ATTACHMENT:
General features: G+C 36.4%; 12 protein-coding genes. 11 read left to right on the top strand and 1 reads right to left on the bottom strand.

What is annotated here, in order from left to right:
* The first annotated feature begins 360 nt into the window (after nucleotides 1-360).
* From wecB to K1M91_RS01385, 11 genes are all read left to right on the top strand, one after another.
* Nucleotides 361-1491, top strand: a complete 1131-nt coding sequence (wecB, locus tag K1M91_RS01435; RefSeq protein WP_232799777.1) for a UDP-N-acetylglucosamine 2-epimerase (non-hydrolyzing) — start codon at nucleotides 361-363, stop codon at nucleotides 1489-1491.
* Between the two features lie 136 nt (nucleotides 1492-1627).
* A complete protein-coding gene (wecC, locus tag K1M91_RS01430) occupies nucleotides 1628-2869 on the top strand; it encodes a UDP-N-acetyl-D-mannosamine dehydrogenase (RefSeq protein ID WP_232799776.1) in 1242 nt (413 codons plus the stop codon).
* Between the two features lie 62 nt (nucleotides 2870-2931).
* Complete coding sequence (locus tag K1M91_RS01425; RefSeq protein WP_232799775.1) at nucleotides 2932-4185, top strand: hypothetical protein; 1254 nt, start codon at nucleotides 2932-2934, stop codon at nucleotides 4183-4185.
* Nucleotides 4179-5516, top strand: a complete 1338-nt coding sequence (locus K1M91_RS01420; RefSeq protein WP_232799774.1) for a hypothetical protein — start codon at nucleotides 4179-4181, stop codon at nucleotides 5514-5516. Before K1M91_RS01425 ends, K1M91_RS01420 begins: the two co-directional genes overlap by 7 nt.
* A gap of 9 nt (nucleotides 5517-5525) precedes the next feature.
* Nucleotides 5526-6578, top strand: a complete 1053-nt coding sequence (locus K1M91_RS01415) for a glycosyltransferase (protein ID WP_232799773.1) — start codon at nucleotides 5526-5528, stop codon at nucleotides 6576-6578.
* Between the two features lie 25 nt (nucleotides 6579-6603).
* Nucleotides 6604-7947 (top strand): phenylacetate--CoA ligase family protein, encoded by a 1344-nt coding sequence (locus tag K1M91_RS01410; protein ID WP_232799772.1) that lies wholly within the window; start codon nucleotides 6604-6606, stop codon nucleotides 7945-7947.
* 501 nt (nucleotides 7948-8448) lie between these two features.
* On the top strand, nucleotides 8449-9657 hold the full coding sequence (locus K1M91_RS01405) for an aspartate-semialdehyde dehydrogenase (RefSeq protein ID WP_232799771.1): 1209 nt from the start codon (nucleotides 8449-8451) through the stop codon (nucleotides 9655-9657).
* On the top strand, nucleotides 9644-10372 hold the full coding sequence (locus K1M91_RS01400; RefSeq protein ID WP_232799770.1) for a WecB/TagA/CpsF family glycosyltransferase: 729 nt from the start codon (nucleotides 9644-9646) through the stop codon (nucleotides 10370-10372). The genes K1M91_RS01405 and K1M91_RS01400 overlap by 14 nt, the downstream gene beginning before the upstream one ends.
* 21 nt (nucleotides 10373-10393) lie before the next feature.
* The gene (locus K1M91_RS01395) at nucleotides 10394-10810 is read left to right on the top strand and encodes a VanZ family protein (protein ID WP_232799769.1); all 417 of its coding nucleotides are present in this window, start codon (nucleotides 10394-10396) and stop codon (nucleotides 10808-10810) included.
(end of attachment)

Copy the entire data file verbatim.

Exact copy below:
General features: G+C 36.4%; 12 protein-coding genes. 11 read left to right on the top strand and 1 reads right to left on the bottom strand.

What is annotated here, in order from left to right:
* The first annotated feature begins 360 nt into the window (after nucleotides 1-360).
* From wecB to K1M91_RS01385, 11 genes are all read left to right on the top strand, one after another.
* Nucleotides 361-1491, top strand: a complete 1131-nt coding sequence (wecB, locus tag K1M91_RS01435; RefSeq protein WP_232799777.1) for a UDP-N-acetylglucosamine 2-epimerase (non-hydrolyzing) — start codon at nucleotides 361-363, stop codon at nucleotides 1489-1491.
* Between the two features lie 136 nt (nucleotides 1492-1627).
* A complete protein-coding gene (wecC, locus tag K1M91_RS01430) occupies nucleotides 1628-2869 on the top strand; it encodes a UDP-N-acetyl-D-mannosamine dehydrogenase (RefSeq protein ID WP_232799776.1) in 1242 nt (413 codons plus the stop codon).
* Between the two features lie 62 nt (nucleotides 2870-2931).
* Complete coding sequence (locus tag K1M91_RS01425; RefSeq protein WP_232799775.1) at nucleotides 2932-4185, top strand: hypothetical protein; 1254 nt, start codon at nucleotides 2932-2934, stop codon at nucleotides 4183-4185.
* Nucleotides 4179-5516, top strand: a complete 1338-nt coding sequence (locus K1M91_RS01420; RefSeq protein WP_232799774.1) for a hypothetical protein — start codon at nucleotides 4179-4181, stop codon at nucleotides 5514-5516. Before K1M91_RS01425 ends, K1M91_RS01420 begins: the two co-directional genes overlap by 7 nt.
* A gap of 9 nt (nucleotides 5517-5525) precedes the next feature.
* Nucleotides 5526-6578, top strand: a complete 1053-nt coding sequence (locus K1M91_RS01415) for a glycosyltransferase (protein ID WP_232799773.1) — start codon at nucleotides 5526-5528, stop codon at nucleotides 6576-6578.
* Between the two features lie 25 nt (nucleotides 6579-6603).
* Nucleotides 6604-7947 (top strand): phenylacetate--CoA ligase family protein, encoded by a 1344-nt coding sequence (locus tag K1M91_RS01410; protein ID WP_232799772.1) that lies wholly within the window; start codon nucleotides 6604-6606, stop codon nucleotides 7945-7947.
* 501 nt (nucleotides 7948-8448) lie between these two features.
* On the top strand, nucleotides 8449-9657 hold the full coding sequence (locus K1M91_RS01405) for an aspartate-semialdehyde dehydrogenase (RefSeq protein ID WP_232799771.1): 1209 nt from the start codon (nucleotides 8449-8451) through the stop codon (nucleotides 9655-9657).
* On the top strand, nucleotides 9644-10372 hold the full coding sequence (locus K1M91_RS01400; RefSeq protein ID WP_232799770.1) for a WecB/TagA/CpsF family glycosyltransferase: 729 nt from the start codon (nucleotides 9644-9646) through the stop codon (nucleotides 10370-10372). The genes K1M91_RS01405 and K1M91_RS01400 overlap by 14 nt, the downstream gene beginning before the upstream one ends.
* 21 nt (nucleotides 10373-10393) lie before the next feature.
* The gene (locus K1M91_RS01395) at nucleotides 10394-10810 is read left to right on the top strand and encodes a VanZ family protein (protein ID WP_232799769.1); all 417 of its coding nucleotides are present in this window, start codon (nucleotides 10394-10396) and stop codon (nucleotides 10808-10810) included.